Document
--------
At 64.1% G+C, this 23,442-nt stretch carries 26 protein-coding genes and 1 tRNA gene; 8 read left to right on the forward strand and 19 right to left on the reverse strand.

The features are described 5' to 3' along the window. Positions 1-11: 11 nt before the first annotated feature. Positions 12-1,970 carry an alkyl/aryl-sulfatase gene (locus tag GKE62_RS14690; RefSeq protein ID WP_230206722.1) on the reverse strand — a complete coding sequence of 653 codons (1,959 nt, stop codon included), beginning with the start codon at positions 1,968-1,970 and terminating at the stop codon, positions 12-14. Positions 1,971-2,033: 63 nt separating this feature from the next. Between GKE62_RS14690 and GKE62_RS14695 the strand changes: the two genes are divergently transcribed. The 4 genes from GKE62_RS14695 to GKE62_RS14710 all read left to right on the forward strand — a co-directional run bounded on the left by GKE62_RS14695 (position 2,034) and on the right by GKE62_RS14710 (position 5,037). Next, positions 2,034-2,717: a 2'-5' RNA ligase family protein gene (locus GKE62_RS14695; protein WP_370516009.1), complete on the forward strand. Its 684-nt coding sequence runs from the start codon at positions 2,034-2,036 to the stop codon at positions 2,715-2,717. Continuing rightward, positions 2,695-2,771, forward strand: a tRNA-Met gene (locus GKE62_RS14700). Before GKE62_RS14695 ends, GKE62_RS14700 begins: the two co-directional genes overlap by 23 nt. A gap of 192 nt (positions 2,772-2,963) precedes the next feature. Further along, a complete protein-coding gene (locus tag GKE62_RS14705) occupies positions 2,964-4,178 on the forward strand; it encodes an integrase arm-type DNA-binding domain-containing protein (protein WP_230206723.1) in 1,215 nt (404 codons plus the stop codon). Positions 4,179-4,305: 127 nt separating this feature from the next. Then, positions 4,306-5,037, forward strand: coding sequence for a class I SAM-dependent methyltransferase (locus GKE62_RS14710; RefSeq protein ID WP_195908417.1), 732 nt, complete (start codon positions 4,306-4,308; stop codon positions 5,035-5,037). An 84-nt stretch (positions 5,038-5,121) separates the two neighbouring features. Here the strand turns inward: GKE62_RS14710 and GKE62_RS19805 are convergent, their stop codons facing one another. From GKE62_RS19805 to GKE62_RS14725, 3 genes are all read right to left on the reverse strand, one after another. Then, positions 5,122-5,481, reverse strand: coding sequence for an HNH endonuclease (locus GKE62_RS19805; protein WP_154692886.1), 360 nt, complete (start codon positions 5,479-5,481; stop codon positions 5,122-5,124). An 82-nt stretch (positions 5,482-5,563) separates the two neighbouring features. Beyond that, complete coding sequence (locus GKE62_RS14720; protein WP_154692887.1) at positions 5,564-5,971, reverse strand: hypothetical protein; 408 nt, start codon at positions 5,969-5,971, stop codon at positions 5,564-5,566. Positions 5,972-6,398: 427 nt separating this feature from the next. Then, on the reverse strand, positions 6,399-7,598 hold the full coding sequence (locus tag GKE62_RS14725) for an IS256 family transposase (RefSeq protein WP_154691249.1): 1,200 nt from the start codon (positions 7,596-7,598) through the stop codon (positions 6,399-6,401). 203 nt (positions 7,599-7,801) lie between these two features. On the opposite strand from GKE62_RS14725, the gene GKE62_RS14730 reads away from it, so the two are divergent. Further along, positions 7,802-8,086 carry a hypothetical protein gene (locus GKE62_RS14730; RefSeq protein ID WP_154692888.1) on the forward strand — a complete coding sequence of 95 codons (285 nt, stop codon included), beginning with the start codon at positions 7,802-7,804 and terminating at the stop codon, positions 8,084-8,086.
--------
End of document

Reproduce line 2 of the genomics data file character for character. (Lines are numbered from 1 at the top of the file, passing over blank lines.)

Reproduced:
The features are described 5' to 3' along the window. Positions 1-11: 11 nt before the first annotated feature. Positions 12-1,970 carry an alkyl/aryl-sulfatase gene (locus tag GKE62_RS14690; RefSeq protein ID WP_230206722.1) on the reverse strand — a complete coding sequence of 653 codons (1,959 nt, stop codon included), beginning with the start codon at positions 1,968-1,970 and terminating at the stop codon, positions 12-14. Positions 1,971-2,033: 63 nt separating this feature from the next. Between GKE62_RS14690 and GKE62_RS14695 the strand changes: the two genes are divergently transcribed. The 4 genes from GKE62_RS14695 to GKE62_RS14710 all read left to right on the forward strand — a co-directional run bounded on the left by GKE62_RS14695 (position 2,034) and on the right by GKE62_RS14710 (position 5,037). Next, positions 2,034-2,717: a 2'-5' RNA ligase family protein gene (locus GKE62_RS14695; protein WP_370516009.1), complete on the forward strand. Its 684-nt coding sequence runs from the start codon at positions 2,034-2,036 to the stop codon at positions 2,715-2,717. Continuing rightward, positions 2,695-2,771, forward strand: a tRNA-Met gene (locus GKE62_RS14700). Before GKE62_RS14695 ends, GKE62_RS14700 begins: the two co-directional genes overlap by 23 nt. A gap of 192 nt (positions 2,772-2,963) precedes the next feature. Further along, a complete protein-coding gene (locus tag GKE62_RS14705) occupies positions 2,964-4,178 on the forward strand; it encodes an integrase arm-type DNA-binding domain-containing protein (protein WP_230206723.1) in 1,215 nt (404 codons plus the stop codon). Positions 4,179-4,305: 127 nt separating this feature from the next. Then, positions 4,306-5,037, forward strand: coding sequence for a class I SAM-dependent methyltransferase (locus GKE62_RS14710; RefSeq protein ID WP_195908417.1), 732 nt, complete (start codon positions 4,306-4,308; stop codon positions 5,035-5,037). An 84-nt stretch (positions 5,038-5,121) separates the two neighbouring features. Here the strand turns inward: GKE62_RS14710 and GKE62_RS19805 are convergent, their stop codons facing one another. From GKE62_RS19805 to GKE62_RS14725, 3 genes are all read right to left on the reverse strand, one after another. Then, positions 5,122-5,481, reverse strand: coding sequence for an HNH endonuclease (locus GKE62_RS19805; protein WP_154692886.1), 360 nt, complete (start codon positions 5,479-5,481; stop codon positions 5,122-5,124). An 82-nt stretch (positions 5,482-5,563) separates the two neighbouring features. Beyond that, complete coding sequence (locus GKE62_RS14720; protein WP_154692887.1) at positions 5,564-5,971, reverse strand: hypothetical protein; 408 nt, start codon at positions 5,969-5,971, stop codon at positions 5,564-5,566. Positions 5,972-6,398: 427 nt separating this feature from the next. Then, on the reverse strand, positions 6,399-7,598 hold the full coding sequence (locus tag GKE62_RS14725) for an IS256 family transposase (RefSeq protein WP_154691249.1): 1,200 nt from the start codon (positions 7,596-7,598) through the stop codon (positions 6,399-6,401). 203 nt (positions 7,599-7,801) lie between these two features. On the opposite strand from GKE62_RS14725, the gene GKE62_RS14730 reads away from it, so the two are divergent. Further along, positions 7,802-8,086 carry a hypothetical protein gene (locus GKE62_RS14730; RefSeq protein ID WP_154692888.1) on the forward strand — a complete coding sequence of 95 codons (285 nt, stop codon included), beginning with the start codon at positions 7,802-7,804 and terminating at the stop codon, positions 8,084-8,086.